Good morning, here’s your Thursday morning briefing to set you up for the day ahead. Look out for these three things happening around the world today.
MEPs prepare to break the internet
Today will see Members of the European Parliament vote on controversial new copyright laws, which could have a major impact on the digital world.
Two articles in particularly have come under fire: Article 11, which intends to prevent online platforms, such as social media and news aggregators, from sharing links without paying for them, and Article 13, which intends to enforce copyright laws over text, images, audio and code posted online.
The plan has been backed by some, such as music artists, but opposed by others, such as content creators.
MEPs will have two hours to cast their vote. The vote will begin at 11am London time and end at 1pm.
Read our in-depth piece on Article 13 and what it could mean here.
May to meet Merkel to halt Brexit meltdown
British Prime Minister Theresa May will today travel to Berlin to persuade German Chancellor Angela Merkel to back her proposed new plan for the UK’s post-Brexit relationship with the EU once Brexit negotiations come to an end.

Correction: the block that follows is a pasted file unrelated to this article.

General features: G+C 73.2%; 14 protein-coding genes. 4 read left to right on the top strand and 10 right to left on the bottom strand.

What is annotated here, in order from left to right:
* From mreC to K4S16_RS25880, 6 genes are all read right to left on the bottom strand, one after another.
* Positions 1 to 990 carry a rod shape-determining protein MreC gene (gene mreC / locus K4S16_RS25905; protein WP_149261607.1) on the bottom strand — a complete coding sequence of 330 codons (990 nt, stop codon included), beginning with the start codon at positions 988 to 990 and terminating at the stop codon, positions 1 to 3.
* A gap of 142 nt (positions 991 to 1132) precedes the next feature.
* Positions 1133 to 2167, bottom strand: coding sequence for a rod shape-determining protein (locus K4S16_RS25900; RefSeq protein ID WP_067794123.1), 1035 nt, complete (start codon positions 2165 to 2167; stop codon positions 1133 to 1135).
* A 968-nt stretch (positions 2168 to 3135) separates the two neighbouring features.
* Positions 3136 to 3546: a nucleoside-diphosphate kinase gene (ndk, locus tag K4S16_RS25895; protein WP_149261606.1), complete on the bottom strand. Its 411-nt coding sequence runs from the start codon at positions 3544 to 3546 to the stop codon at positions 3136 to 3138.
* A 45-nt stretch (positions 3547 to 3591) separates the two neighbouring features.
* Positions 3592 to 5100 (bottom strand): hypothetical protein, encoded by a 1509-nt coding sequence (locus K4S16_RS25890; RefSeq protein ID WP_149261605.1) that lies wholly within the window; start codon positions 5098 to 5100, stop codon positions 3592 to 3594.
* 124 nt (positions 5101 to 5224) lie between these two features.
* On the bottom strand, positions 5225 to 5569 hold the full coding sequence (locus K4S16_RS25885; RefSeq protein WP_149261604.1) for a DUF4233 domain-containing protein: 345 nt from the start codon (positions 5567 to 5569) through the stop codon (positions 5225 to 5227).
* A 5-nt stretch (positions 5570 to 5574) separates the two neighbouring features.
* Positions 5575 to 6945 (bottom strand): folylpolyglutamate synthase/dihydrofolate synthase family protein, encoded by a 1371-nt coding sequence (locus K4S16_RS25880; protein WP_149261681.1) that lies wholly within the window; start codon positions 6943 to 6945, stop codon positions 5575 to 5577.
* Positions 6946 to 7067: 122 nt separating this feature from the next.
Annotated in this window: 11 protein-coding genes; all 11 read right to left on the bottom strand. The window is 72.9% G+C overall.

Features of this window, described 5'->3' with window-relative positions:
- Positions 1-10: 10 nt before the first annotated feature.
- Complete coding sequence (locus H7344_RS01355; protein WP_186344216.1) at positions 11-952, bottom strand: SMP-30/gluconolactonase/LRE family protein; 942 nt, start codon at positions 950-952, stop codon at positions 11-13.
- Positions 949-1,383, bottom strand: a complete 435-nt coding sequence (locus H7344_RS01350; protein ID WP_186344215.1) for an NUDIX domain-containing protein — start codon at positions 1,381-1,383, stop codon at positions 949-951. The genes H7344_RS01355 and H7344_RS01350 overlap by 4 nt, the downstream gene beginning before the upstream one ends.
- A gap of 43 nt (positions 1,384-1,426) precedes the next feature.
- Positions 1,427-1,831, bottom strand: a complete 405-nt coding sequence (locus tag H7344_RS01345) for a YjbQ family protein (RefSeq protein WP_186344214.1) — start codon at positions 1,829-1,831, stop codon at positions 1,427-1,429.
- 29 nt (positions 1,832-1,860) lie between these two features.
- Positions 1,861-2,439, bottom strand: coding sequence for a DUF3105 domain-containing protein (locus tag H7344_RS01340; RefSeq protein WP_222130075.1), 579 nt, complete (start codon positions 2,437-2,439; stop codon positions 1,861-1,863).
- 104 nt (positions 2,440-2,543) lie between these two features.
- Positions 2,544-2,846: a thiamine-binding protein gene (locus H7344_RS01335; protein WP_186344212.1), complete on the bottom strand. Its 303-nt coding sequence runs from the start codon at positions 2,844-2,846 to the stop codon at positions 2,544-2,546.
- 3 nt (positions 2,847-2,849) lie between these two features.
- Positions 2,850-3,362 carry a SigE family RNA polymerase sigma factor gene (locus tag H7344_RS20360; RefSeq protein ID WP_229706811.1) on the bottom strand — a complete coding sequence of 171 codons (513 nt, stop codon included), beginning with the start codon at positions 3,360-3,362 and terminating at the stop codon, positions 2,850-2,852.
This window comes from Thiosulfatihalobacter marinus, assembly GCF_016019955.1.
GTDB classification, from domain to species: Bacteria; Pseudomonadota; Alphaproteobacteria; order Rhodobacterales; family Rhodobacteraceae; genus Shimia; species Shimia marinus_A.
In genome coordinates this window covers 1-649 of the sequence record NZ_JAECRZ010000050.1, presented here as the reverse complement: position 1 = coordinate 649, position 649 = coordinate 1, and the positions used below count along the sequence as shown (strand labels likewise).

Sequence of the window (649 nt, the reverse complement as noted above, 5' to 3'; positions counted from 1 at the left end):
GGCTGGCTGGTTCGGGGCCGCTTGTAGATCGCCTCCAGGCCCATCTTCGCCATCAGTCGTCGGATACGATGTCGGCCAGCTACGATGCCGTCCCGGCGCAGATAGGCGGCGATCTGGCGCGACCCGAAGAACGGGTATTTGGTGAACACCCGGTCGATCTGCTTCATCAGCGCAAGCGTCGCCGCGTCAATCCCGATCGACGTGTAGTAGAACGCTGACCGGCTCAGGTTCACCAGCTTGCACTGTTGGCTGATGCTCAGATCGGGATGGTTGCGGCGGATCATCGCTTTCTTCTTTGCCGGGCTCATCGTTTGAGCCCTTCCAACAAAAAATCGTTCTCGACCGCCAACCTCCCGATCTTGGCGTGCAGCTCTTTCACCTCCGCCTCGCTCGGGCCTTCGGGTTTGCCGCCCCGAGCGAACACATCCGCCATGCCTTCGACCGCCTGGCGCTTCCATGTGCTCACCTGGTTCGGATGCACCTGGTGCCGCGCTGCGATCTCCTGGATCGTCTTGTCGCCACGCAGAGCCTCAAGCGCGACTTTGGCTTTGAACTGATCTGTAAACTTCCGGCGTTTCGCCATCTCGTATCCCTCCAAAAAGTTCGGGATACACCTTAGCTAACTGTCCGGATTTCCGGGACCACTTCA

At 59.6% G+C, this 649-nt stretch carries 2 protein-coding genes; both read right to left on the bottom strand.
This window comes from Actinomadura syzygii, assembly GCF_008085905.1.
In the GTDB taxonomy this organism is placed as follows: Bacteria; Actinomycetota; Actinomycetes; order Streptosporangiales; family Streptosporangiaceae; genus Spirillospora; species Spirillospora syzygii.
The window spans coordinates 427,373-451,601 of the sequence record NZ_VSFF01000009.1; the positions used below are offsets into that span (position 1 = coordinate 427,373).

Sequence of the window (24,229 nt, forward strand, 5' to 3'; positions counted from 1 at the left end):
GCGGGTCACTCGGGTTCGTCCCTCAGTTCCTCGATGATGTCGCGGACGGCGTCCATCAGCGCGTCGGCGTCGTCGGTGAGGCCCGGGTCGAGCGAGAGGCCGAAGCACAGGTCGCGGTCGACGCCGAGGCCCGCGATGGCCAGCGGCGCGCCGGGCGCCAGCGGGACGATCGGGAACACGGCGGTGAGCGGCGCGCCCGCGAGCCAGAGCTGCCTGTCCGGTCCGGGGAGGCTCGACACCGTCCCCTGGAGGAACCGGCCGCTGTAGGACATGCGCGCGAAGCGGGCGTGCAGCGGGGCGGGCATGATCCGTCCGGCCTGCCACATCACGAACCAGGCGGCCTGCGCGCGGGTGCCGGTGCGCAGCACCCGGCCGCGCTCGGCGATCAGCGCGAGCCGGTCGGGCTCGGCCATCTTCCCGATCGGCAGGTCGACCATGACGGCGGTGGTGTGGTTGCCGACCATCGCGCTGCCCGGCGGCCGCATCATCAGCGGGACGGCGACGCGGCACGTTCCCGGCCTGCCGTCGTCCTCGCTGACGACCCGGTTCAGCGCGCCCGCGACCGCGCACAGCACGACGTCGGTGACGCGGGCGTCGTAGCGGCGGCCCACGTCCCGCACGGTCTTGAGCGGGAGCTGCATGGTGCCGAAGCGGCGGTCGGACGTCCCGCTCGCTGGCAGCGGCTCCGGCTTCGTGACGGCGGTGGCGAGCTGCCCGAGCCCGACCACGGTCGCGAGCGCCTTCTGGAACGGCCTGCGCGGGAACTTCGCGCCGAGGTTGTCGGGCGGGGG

May has struggled to convince her own party to get behind her plan for a new customs system between the UK and EU. The plan would see a normal trade tariff placed on goods set for Britain, with EU-bound goods hit with a higher tariff.
More than 40 Conservative MPs have expressed concerns about the plan. Likewise, there has been a negative reaction from Europe, where some fear that smugglers would send items to the UK in order to pay a cheaper rate, before moving goods illegally into mainland Europe.
It is set to be a busy day for Merkel, with Hungarian Prime Minister Viktor Orban also set to arrive in the German capital today to discuss the ongoing migrant crisis.
Global organisations report on the world’s health
The Organisation for Economic Co-operation and Development, World Health Organization and World Bank will today release a joint report on the state of universal health coverage.
The annual report looks into the state of healthcare around the world, with insight into how many people lack access to essential services, or spend too much of their income on health treatment.
According to the World Health Organization, more than half of the world’s population do not have access to all of the essential services that they need.